A wild mustang feeds inside the dune line on Shackleford Banks, North Carolina's Crystal Coast.

A wild Spanish mustang on the sound-side beach along North Carolina's Southern Outer Banks.

Wild horse of the Carolina Coast.

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Wild Horses in Late Morning Light

Like most photographers I prefer to make wildlife images in the good light of the early morning or an hour or two before sunset. However, things don’t always work out that way. I’d used my kayak to get over to the Rachel Carson Estuarine Reserve, across Taylor’s Creek from Beaufort, NC. As a volunteer site steward for the reserve I’m supposed to make an occasional visit and patrol some of the property looking for injured animals, trash & debris, and to report on observed wildlife. I try to work those kinds of visits in conjunction with photo outings.

On this morning I started by doing some photography from the kayak, then hiking in to the main watering hole area for some horse photography. The horses were anything but animated while I was there. Photo opportunities were, at best, so-so. After that morning session I walked across the flats to Bird shoal and circumvent the dunes area on the eastern end of the shoal. On the walk I noted several plovers and other shore birds, quite a bit of trash and a spot where someone had stashed a charcoal grill and folding chair in the dunes along the beach. As I strolled back across the tidal flats I noticed that the horses were moving out onto the area to feed. I cut an angle to put myself where they’d cross in front of me, hoping to get some shots of them crossing, possibly splashing some water and with their heads up rather than in the grass feeding. Of course by now it was getting later in the morning and the sun was much higher in the sky than what would be considered ideal. However, I’m not inclined to let a little harsh light stop me from making a few photos.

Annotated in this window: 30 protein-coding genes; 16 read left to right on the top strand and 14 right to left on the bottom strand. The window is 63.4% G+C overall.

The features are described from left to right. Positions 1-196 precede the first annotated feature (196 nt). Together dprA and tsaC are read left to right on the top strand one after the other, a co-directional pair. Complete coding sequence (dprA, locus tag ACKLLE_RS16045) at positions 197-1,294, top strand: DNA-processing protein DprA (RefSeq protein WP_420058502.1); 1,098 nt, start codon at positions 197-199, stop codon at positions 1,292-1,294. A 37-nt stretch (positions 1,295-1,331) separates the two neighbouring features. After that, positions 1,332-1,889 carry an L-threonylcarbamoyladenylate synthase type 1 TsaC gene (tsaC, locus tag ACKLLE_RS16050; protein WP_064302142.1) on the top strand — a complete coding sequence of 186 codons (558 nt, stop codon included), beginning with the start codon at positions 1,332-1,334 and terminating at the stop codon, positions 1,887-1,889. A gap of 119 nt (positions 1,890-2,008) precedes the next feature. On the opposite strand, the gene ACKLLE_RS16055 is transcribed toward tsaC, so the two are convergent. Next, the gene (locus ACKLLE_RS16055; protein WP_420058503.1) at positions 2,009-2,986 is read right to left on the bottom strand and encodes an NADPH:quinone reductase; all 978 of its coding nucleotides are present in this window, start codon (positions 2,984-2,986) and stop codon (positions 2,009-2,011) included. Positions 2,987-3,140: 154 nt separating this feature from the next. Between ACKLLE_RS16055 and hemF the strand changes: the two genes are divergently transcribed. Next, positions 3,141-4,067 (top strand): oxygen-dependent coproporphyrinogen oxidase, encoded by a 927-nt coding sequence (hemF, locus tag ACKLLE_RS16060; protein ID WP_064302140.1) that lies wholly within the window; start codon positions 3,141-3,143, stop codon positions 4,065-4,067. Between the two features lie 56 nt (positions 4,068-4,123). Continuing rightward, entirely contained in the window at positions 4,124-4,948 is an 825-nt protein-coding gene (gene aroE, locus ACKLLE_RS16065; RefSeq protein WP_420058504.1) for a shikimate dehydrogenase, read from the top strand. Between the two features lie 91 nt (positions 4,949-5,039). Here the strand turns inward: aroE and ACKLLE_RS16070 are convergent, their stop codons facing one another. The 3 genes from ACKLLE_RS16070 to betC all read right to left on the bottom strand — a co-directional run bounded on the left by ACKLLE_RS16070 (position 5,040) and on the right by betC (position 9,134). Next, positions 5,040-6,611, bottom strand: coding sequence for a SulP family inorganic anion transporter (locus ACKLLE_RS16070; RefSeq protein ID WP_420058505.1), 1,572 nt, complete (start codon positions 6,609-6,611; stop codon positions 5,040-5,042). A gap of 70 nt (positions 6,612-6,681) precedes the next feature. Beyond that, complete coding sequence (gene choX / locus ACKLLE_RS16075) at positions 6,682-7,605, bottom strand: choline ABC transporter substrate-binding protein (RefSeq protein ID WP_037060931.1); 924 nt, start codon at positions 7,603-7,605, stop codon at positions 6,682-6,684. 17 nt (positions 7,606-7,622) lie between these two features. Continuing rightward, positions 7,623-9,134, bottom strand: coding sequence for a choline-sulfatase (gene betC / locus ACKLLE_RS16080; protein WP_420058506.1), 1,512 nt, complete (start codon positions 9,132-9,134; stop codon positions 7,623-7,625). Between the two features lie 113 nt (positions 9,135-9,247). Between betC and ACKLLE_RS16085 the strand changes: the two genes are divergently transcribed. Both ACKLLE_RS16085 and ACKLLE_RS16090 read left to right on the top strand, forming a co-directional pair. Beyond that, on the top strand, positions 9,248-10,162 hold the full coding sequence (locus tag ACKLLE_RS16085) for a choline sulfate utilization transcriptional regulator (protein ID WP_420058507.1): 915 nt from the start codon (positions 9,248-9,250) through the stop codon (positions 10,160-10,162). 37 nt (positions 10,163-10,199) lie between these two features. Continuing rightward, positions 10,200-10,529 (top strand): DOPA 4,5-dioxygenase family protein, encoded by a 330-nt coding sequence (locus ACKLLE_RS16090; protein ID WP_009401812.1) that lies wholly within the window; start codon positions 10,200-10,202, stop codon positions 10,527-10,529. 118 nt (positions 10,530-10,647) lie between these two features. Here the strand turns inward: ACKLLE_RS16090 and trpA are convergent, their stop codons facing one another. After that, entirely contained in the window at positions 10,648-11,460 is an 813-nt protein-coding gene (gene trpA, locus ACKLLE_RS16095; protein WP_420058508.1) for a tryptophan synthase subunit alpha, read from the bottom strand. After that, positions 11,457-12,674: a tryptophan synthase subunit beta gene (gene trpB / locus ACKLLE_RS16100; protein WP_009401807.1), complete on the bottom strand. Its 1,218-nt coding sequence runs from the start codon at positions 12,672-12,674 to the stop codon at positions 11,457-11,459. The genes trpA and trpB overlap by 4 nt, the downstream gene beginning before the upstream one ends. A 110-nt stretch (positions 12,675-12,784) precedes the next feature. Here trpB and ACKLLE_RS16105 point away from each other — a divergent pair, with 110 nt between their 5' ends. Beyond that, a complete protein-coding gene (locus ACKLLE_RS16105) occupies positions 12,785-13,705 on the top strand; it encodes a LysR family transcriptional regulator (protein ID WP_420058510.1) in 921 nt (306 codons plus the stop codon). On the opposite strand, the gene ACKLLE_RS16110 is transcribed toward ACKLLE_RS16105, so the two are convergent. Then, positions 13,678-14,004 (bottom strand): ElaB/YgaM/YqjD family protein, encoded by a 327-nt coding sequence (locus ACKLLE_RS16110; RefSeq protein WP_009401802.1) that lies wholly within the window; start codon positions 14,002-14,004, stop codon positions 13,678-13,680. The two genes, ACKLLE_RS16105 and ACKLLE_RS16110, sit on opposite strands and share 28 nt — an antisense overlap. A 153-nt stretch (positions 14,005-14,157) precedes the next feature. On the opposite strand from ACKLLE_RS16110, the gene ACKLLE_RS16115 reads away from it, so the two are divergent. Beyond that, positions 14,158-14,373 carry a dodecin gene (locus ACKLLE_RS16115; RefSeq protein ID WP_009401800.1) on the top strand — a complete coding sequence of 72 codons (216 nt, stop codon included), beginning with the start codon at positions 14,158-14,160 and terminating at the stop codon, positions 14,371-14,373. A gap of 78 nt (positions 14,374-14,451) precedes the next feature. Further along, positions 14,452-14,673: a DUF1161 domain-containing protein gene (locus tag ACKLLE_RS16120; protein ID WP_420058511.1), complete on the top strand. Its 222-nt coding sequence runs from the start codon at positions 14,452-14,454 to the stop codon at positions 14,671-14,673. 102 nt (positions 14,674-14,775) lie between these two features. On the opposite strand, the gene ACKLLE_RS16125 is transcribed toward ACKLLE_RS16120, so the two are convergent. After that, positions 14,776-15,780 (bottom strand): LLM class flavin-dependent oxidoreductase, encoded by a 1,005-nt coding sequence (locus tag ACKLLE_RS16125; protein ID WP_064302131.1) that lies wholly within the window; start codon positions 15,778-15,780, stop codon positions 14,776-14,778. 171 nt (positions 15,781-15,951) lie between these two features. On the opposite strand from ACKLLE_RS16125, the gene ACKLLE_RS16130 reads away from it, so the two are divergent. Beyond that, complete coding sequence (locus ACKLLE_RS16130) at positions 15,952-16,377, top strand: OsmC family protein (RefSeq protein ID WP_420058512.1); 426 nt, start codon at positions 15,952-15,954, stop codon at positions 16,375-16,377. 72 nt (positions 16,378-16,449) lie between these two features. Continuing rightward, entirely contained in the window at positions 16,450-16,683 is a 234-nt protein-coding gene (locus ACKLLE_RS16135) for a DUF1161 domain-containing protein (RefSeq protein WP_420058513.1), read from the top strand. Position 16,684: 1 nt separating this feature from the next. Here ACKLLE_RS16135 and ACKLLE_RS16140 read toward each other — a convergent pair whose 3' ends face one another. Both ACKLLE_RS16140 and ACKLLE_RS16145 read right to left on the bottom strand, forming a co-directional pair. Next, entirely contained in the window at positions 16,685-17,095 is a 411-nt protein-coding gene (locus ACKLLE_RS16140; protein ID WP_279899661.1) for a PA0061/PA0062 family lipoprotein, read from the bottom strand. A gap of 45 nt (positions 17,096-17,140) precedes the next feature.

When shooting in bright light, especially with large subjects like wild horses, spot metering mode can insure you get a proper exposure of your subject. If the background or foreground exposes a little “hot” so be it. The important thing is to get the exposure correct for the subject. It’s possible to shoot in other metering modes in these situations. As long as you understand exposure and how to use the exposure correction features of your camera to insure correct focus on the subject. Using modes such as center weighted or matrix metering there will be a need to set exposure compensation to shot anything from 1/3 to a full stop more than the meter recommendation. Again, let the non-subject areas “blow-out” if necessary but get the exposure right on the subject.